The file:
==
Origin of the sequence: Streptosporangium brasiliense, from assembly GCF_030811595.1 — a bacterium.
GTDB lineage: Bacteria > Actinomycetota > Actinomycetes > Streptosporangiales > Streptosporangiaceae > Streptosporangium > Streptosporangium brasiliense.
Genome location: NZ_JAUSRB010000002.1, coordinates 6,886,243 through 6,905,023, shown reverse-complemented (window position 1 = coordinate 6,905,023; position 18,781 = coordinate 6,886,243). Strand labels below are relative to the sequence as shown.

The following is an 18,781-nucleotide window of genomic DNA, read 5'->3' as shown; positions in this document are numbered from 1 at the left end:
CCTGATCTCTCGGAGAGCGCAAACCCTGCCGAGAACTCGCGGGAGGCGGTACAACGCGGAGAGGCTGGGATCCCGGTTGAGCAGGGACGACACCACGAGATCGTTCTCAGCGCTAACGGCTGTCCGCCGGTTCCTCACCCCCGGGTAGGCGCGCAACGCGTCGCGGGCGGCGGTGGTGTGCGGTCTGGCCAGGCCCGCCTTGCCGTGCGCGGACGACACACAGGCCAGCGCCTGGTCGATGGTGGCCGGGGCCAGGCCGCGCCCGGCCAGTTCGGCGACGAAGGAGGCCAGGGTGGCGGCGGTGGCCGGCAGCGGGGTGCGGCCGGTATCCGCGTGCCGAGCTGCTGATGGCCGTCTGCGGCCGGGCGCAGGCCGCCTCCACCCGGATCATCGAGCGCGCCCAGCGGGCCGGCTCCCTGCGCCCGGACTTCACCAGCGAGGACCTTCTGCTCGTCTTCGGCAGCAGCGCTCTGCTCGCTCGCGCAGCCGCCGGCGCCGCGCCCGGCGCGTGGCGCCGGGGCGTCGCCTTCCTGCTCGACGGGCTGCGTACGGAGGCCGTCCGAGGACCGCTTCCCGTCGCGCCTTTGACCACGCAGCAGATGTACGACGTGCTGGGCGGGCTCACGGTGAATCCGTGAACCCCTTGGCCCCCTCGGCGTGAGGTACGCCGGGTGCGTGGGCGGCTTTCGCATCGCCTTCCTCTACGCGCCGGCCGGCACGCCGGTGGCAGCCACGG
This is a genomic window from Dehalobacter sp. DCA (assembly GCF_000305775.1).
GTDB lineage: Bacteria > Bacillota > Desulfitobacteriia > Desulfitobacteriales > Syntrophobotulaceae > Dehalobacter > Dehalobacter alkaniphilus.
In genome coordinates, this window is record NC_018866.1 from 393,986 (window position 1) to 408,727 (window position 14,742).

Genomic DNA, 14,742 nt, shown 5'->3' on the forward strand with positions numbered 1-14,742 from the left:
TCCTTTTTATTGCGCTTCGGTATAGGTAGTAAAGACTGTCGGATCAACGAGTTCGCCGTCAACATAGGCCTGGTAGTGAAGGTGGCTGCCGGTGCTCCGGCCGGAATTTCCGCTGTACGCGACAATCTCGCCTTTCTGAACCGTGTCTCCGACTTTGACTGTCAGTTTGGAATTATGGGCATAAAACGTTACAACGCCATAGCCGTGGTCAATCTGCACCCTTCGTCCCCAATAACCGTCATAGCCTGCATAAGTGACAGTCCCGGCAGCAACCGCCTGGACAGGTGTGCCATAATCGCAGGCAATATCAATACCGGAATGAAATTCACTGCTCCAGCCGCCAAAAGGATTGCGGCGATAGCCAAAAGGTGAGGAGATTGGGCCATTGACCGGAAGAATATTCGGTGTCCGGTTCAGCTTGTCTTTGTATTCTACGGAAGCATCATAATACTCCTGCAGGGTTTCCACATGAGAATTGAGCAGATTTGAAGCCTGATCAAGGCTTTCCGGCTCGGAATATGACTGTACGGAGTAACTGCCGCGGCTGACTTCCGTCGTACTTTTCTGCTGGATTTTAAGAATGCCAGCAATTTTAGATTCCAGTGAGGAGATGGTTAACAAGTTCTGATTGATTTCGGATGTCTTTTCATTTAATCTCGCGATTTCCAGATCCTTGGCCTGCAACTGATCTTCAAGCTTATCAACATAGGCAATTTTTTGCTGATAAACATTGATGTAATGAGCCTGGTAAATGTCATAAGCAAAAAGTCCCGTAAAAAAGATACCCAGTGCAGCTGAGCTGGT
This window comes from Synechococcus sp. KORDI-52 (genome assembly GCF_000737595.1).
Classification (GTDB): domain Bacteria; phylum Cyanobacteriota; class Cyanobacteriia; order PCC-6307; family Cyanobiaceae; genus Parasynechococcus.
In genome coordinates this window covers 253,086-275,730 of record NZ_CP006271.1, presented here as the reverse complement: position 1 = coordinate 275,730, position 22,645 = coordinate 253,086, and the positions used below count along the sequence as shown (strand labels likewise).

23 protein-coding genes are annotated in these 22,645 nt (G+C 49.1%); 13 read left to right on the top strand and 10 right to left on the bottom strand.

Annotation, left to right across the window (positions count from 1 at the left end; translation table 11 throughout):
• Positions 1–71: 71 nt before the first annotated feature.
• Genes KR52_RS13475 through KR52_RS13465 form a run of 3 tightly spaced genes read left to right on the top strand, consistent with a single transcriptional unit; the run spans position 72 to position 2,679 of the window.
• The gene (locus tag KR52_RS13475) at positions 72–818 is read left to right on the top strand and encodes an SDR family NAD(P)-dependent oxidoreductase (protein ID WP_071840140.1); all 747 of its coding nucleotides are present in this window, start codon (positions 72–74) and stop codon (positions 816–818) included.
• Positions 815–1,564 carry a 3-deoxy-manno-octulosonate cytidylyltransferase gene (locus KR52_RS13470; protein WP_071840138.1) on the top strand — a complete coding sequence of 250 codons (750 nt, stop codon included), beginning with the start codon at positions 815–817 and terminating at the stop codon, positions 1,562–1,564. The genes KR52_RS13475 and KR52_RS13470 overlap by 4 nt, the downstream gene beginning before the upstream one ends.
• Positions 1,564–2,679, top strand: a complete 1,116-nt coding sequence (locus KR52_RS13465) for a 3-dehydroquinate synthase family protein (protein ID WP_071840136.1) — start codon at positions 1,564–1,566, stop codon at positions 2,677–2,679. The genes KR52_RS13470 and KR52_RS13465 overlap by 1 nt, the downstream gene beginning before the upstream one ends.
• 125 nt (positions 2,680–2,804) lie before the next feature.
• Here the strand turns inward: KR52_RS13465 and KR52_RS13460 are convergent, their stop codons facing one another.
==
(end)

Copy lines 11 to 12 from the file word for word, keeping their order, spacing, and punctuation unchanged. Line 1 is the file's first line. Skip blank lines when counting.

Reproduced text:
This window comes from Synechococcus sp. KORDI-52 (genome assembly GCF_000737595.1).
Classification (GTDB): domain Bacteria; phylum Cyanobacteriota; class Cyanobacteriia; order PCC-6307; family Cyanobiaceae; genus Parasynechococcus.